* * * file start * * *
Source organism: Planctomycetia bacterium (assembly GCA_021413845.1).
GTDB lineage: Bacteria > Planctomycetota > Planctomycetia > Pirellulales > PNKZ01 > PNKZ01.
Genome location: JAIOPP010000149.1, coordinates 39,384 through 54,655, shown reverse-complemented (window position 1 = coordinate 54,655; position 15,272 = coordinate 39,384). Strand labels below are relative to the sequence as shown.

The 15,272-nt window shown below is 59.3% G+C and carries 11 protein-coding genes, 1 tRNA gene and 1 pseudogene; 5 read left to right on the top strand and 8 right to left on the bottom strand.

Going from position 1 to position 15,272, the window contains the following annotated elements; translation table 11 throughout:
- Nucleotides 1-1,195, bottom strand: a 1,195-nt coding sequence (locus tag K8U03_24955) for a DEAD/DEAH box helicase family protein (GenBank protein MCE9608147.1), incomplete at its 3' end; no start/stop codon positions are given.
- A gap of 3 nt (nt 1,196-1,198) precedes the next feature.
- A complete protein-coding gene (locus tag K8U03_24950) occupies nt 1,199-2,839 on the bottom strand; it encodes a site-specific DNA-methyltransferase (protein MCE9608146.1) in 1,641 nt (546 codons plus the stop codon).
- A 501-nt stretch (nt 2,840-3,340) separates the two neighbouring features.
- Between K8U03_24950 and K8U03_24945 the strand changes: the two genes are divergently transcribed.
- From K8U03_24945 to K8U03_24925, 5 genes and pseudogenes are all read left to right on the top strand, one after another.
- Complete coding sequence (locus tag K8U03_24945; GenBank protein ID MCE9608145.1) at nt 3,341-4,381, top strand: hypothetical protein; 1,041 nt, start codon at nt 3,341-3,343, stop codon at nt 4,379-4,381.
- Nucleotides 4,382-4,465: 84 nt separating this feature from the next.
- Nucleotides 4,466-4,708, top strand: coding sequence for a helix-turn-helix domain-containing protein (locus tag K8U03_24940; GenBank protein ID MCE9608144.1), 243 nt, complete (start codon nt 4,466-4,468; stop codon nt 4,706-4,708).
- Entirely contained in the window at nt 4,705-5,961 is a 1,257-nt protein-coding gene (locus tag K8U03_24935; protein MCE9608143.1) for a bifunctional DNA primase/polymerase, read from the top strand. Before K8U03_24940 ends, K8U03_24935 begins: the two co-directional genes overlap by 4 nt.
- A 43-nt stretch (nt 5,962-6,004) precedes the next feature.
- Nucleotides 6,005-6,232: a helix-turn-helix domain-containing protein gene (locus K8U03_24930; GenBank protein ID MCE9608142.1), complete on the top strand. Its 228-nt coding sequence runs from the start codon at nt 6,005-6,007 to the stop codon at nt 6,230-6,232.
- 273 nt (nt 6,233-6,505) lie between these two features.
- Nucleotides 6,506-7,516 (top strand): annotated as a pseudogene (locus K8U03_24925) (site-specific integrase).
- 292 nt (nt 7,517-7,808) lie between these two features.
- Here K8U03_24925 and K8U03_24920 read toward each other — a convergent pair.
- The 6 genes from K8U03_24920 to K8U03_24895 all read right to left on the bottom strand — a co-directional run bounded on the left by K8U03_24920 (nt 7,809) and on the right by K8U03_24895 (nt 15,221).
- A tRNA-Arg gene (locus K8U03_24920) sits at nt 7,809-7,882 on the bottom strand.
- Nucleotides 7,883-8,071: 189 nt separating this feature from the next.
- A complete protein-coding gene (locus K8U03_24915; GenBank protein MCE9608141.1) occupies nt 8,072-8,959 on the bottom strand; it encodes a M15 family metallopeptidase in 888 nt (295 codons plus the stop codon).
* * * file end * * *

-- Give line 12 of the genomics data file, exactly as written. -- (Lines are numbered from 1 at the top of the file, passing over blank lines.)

- Complete coding sequence (locus tag K8U03_24945; GenBank protein ID MCE9608145.1) at nt 3,341-4,381, top strand: hypothetical protein; 1,041 nt, start codon at nt 3,341-3,343, stop codon at nt 4,379-4,381.